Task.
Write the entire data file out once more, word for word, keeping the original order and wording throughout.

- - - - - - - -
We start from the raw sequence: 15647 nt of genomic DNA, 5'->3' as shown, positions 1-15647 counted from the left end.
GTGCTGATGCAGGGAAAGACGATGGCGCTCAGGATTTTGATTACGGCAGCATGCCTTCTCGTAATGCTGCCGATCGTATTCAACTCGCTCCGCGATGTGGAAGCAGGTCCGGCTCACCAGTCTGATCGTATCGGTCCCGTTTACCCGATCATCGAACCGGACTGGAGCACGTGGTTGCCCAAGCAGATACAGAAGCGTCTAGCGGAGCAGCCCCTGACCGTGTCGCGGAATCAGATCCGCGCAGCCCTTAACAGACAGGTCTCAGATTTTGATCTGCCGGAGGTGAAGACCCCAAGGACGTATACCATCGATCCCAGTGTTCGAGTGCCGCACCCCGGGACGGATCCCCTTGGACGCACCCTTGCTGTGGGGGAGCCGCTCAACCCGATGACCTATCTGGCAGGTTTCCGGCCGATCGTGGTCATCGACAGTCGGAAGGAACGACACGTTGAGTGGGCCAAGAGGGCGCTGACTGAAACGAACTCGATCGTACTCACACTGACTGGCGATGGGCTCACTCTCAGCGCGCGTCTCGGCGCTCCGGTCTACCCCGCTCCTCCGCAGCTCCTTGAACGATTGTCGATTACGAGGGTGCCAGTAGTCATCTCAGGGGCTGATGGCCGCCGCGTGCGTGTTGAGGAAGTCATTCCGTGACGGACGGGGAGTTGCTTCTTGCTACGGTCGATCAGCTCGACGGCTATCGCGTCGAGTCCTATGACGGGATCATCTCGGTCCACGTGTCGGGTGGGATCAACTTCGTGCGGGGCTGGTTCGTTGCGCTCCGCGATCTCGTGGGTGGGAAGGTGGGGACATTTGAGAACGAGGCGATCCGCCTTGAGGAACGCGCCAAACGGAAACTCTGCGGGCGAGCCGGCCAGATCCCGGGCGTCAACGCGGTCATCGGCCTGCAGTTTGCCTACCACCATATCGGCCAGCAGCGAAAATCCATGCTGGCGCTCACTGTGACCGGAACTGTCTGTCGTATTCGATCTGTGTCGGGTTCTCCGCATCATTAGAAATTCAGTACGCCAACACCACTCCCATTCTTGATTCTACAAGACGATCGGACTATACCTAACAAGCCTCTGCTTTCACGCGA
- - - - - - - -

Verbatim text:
We start from the raw sequence: 15647 nt of genomic DNA, 5'->3' as shown, positions 1-15647 counted from the left end.
GTGCTGATGCAGGGAAAGACGATGGCGCTCAGGATTTTGATTACGGCAGCATGCCTTCTCGTAATGCTGCCGATCGTATTCAACTCGCTCCGCGATGTGGAAGCAGGTCCGGCTCACCAGTCTGATCGTATCGGTCCCGTTTACCCGATCATCGAACCGGACTGGAGCACGTGGTTGCCCAAGCAGATACAGAAGCGTCTAGCGGAGCAGCCCCTGACCGTGTCGCGGAATCAGATCCGCGCAGCCCTTAACAGACAGGTCTCAGATTTTGATCTGCCGGAGGTGAAGACCCCAAGGACGTATACCATCGATCCCAGTGTTCGAGTGCCGCACCCCGGGACGGATCCCCTTGGACGCACCCTTGCTGTGGGGGAGCCGCTCAACCCGATGACCTATCTGGCAGGTTTCCGGCCGATCGTGGTCATCGACAGTCGGAAGGAACGACACGTTGAGTGGGCCAAGAGGGCGCTGACTGAAACGAACTCGATCGTACTCACACTGACTGGCGATGGGCTCACTCTCAGCGCGCGTCTCGGCGCTCCGGTCTACCCCGCTCCTCCGCAGCTCCTTGAACGATTGTCGATTACGAGGGTGCCAGTAGTCATCTCAGGGGCTGATGGCCGCCGCGTGCGTGTTGAGGAAGTCATTCCGTGACGGACGGGGAGTTGCTTCTTGCTACGGTCGATCAGCTCGACGGCTATCGCGTCGAGTCCTATGACGGGATCATCTCGGTCCACGTGTCGGGTGGGATCAACTTCGTGCGGGGCTGGTTCGTTGCGCTCCGCGATCTCGTGGGTGGGAAGGTGGGGACATTTGAGAACGAGGCGATCCGCCTTGAGGAACGCGCCAAACGGAAACTCTGCGGGCGAGCCGGCCAGATCCCGGGCGTCAACGCGGTCATCGGCCTGCAGTTTGCCTACCACCATATCGGCCAGCAGCGAAAATCCATGCTGGCGCTCACTGTGACCGGAACTGTCTGTCGTATTCGATCTGTGTCGGGTTCTCCGCATCATTAGAAATTCAGTACGCCAACACCACTCCCATTCTTGATTCTACAAGACGATCGGACTATACCTAACAAGCCTCTGCTTTCACGCGA